I was sorry to hear that you feel you must quit learning Welsh and appreciate it must have been so disheartening for you to deal with the problems you have encountered. I am learning Welsh and am currently doing Sylfaen 1. I was doing a combined Sylfaen I and 2 Course but found that much too quick and stressful so decided to quit that and I am now doing just Sylfaen 1. I started SSIW quite some time ago and am on Level 3 and am about to finish that. Sometimes the challenges have been hard and I have had to repeat them time and time again but it has been a very worthwhile learning experience. The SSIW chats on Slack have been amazing. I have gained confidence and with the support of great tutors now feel able to participate in the chats and my Welsh has improved considerably. Before you quit completely I would recommend you join the chats on SSIW. There are various levels to suit all abilities and the good thing about the SSIW community is everyone is so supportive of one another and it doesn’t matter if you get things wrong. Also there is a lot of humour and a great deal of fun. It is a great experience to meet people from all walks of life and from different countries as well who are joined together to talk in Welsh. I do hope you join the chats with SSIW before you quit completely, Best Wishes, Kay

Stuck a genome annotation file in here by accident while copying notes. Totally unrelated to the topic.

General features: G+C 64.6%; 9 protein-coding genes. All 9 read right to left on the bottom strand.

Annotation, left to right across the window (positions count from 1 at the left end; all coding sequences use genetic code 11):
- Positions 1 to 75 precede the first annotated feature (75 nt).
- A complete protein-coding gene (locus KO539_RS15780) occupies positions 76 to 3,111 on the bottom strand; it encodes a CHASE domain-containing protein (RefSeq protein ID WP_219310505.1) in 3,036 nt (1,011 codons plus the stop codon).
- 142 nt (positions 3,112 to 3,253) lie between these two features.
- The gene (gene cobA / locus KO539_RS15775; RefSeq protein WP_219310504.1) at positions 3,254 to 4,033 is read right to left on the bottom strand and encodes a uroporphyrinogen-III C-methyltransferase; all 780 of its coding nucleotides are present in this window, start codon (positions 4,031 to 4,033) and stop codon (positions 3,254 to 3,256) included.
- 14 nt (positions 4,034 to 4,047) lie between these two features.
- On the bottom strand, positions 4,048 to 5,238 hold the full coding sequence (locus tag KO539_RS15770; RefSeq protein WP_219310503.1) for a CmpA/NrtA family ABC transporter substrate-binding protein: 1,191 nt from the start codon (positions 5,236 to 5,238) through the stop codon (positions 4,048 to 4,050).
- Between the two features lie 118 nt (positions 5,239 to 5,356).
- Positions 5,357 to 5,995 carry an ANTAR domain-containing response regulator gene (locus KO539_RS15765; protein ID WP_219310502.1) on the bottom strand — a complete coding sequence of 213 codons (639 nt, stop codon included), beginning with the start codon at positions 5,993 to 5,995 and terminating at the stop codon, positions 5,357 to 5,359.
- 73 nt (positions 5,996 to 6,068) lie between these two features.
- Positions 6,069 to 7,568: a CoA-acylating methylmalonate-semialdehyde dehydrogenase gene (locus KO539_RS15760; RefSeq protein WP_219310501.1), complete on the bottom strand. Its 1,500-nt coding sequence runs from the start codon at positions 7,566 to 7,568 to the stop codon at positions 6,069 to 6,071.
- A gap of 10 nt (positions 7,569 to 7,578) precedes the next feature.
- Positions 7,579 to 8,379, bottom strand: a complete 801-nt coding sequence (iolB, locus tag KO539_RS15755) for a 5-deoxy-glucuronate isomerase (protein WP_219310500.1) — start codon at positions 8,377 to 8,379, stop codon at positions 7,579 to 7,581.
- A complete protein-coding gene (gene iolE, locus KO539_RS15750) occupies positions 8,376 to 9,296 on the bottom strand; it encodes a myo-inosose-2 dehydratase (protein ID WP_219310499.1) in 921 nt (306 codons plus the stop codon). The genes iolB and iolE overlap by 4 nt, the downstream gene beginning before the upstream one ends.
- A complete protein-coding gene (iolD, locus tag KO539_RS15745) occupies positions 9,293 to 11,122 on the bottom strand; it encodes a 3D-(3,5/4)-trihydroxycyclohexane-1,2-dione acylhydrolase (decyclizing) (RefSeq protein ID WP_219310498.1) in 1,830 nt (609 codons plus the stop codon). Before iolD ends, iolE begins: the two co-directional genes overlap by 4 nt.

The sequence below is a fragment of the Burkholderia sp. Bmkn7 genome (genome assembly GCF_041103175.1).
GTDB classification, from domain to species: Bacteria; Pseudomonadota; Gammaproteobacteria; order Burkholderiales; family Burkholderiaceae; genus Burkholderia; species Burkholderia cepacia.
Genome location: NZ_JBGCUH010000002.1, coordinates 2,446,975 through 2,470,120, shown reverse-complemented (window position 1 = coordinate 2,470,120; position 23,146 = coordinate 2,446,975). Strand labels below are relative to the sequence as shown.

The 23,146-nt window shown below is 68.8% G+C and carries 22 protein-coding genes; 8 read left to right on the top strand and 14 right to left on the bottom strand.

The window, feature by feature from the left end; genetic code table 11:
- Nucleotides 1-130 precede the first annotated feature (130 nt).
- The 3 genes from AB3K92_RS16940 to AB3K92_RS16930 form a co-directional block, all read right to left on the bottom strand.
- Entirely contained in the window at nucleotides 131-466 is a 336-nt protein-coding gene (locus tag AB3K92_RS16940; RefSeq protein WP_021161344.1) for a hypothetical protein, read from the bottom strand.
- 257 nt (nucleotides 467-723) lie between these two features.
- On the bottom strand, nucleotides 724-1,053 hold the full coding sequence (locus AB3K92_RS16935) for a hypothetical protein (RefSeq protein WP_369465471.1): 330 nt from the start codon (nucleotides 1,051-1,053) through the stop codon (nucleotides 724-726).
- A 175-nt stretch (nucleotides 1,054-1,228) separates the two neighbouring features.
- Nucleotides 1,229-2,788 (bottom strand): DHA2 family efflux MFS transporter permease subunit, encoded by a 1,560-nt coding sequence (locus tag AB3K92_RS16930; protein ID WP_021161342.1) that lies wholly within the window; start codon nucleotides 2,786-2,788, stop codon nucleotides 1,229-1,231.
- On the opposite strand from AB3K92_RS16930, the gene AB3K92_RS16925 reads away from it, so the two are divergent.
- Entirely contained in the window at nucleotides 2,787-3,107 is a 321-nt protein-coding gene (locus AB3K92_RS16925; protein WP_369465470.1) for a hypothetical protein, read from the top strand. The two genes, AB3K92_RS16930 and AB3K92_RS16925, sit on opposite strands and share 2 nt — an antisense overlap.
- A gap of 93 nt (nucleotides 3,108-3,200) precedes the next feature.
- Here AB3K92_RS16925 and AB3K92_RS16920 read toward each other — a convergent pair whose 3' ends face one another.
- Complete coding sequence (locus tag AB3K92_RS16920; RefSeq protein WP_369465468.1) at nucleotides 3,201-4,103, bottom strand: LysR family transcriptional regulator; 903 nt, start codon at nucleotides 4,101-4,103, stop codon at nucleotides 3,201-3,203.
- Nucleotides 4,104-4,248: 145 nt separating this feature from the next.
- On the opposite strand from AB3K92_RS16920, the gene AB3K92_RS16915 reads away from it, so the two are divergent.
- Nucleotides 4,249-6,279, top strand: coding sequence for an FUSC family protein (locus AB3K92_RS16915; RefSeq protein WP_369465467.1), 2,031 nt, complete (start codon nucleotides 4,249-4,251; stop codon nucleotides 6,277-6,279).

I think you’ve hit the nail on the head. If you don’t have a “why” you’re always going to struggle.
And you know what, if you don’t actually want to learn Welsh, that’s OK! Life is short, do things which bring you joy. Don’t waste energy on stuff which makes you unhappy.
Possibly counterintuitively I’m going to suggest taking a break. Take the “should” out of the equation.
And then, after a break, have a little pootle around and find your happy. Do you enjoy having Radio Cymru on in the background? Does “bangers Cymraeg” get you going on Spotify? How about going gigging? What about watching sport in Welsh? Do you like reading? Borrow one of the Mynediad or Sylfaen Amdani books from the library. And so on.
If any of those things make you happy, keep doing them!
If they don’t, and nothing else Welsh inspires you then drop it again until you feel the inclination.
I happen to love Welsh but there are thousands of languages I don’t speak, and dozens of hobbies I don’t have. It’s ok if this isn’t the hobby or the language for you. Do it from love, and release yourself from doing it from obligation.
Hmmm. You are probably right, although I do feel kind of sad that it’s come to this- I really wanted to make a good go of it.
To be honest, no I don’t get much joy from Radio Cymru or books as you have to be quite advanced to understand. I used to like listening to Welsh-language music (there’s lots of modern stuff that would never get played on the radio out there!) so I could try that again.